Harrisburg, PA - The Wolf Administration today spoke out against potential cuts contained in President Trump’s proposed federal budget, which would significantly change Medicare, Medicaid, and the Affordable Care Act. In total, these programs help more than 5.5 million older, working, and low-income Pennsylvanians access routine and life-saving health care.
Under President Trump’s proposed budget, Medicaid expansion, which currently covers nearly 700,000 Pennsylvanians, would be eliminated. Medicaid would also be converted from an entitlement program that provides coverage to all who are eligible to block grant allocated to states based on a per-person funding cap.
“Medicaid allows more than 2.8 million Pennsylvanians to access health care coverage that would otherwise be unaffordable or inaccessible. Changing the program to a block grant system and eliminating the Medicaid expansion would result in significant losses of coverage and more people being unable to access the care they need to stay healthy,” said Human Services Secretary Teresa Miller.
The federal budget also proposes a nationwide work requirement for able-bodied, working-age Medicaid recipients, requiring them to find work, train for work, or volunteer in order to maintain coverage. This requirement would be similar to what is in place for Temporary Assistance for Needy Families (TANF) recipients, a program the Wolf Administration is currently redesigning to address barriers to employment and encourage better long-term employment outcomes for TANF recipients.
“A work requirement doesn’t get a person a job -- let alone a family sustaining job. It jeopardizes their access to health care and other essential needs, and without the investment needed to assist them to address the factors that can hold them back, they continue to be stuck in a cycle of poverty and poor health,” said Secretary Miller. “Governor Wolf is redesigning Pennsylvania’s employment and training programs to better address the barriers that prevent people from obtaining family-sustaining jobs. The federal government should follow this work rather than creating another barrier to good health.”
The President’s proposed budget also encourages implementing the ACA replacement proposed by Senators Bill Cassidy and Lindsey Graham, which would end protections against inflated pricing for older consumers, tax credits for plans purchased through the health insurance exchange, and essential health benefits, among others. The plan was previously called a step backwards by the Wolf Administration in 2017.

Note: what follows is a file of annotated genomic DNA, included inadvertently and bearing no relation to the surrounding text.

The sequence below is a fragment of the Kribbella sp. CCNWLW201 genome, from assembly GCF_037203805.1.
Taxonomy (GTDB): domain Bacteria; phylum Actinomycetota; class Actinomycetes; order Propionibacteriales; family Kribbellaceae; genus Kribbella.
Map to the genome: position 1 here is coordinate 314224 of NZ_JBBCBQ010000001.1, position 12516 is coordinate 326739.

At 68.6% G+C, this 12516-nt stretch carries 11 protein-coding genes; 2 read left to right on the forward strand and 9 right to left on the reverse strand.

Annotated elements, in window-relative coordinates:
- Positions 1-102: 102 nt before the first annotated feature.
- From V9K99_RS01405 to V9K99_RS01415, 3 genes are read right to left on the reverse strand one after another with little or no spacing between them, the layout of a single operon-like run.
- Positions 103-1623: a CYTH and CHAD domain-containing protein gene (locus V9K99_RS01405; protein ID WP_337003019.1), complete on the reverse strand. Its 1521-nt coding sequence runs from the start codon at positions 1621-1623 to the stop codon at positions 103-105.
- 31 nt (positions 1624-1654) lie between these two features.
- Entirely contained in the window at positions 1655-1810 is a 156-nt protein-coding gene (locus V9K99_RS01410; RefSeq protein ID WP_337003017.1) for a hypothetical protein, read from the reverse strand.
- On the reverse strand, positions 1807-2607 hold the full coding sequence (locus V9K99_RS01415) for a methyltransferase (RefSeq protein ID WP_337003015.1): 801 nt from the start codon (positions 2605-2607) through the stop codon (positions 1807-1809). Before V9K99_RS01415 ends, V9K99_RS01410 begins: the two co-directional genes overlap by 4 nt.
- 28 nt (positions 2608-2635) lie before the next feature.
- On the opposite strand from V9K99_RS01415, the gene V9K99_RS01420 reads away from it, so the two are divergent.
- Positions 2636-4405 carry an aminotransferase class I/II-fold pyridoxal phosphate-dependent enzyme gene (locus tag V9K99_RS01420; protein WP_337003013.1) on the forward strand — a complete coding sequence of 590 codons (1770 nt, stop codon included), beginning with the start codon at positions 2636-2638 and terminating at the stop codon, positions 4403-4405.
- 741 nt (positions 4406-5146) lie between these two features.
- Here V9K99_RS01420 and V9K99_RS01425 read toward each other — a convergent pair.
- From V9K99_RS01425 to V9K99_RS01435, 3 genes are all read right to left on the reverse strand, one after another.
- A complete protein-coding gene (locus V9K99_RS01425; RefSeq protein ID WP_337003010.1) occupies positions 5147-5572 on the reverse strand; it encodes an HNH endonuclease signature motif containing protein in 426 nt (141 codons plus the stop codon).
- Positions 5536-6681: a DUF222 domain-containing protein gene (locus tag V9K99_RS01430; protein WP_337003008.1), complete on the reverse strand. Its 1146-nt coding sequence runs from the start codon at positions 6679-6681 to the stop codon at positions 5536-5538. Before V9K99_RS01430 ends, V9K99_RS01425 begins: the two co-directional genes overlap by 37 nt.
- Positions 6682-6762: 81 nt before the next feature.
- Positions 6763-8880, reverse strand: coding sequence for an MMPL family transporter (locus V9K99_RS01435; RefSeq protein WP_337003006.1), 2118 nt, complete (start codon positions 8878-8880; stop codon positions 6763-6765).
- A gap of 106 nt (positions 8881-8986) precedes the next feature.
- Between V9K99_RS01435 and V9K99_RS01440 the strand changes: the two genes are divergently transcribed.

“Pennsylvania’s uninsured rate is at an all-time low of just 5.5 percent, down from more than double digits before the Affordable Care Act took effect. Governor Wolf and I continue to strive to ensure all Pennsylvanians have access to coverage that is both affordable and comprehensive. Unfortunately, this budget would move in the opposite direction,” Insurance Commissioner Jessica Altman said. “We need to build upon the progress we have made, and not look to policies like those contained in President Trump’s budget proposal that could jeopardize the coverage gains we have made and the health care programs millions of Pennsylvanians rely on.”
Commissioner Altman noted for 2019, the aggregate statewide premium for individual ACA plans fell by 2.3 percent, a new insurer entered the state, and consumers in 30 counties had more options than in 2018, all indicating Pennsylvania’s individual health insurance market is moving toward stabilization.
“Under the Older Americans Act, the Department of Aging is responsible for serving as a visible and effective advocate on behalf of older Pennsylvanians,” said Acting Secretary of Aging Robert Torres. “President Trump’s proposed budget is the antithesis of what our seniors need and deserve.”
The budget proposes a 20% decrease in funding to the National Family Caregiver Support Program, a 26% percent decrease in funding to the State Health Insurance Assistance Program, and the elimination of funding for the Senior Community Services Employment Program and Elder Falls Prevention.
The administration called on President Trump and Congress to work together on federal health plans that break down barriers to work without jeopardizing vulnerable Pennsylvanians’ access to health care.
“Although this proposal is unlikely to pass Congress in this form, the spirit of this proposed budget still presents a cruel agenda that would jeopardize access to quality health care more difficult for millions of Pennsylvanians,” said Secretary Miller. “Medicaid, Medicare, and the Affordable Care Act are lifelines, and the federal government must recognize the important role the play in many lives and strengthen these programs so they may continue to help people live healthy, productive lives for years to come.”
MEDIA CONTACT: Ali Fogarty - 717-425-7606
Ron Ruman, PID – 717.787.3289
Drew Wilburne, Aging – 717.705.3702
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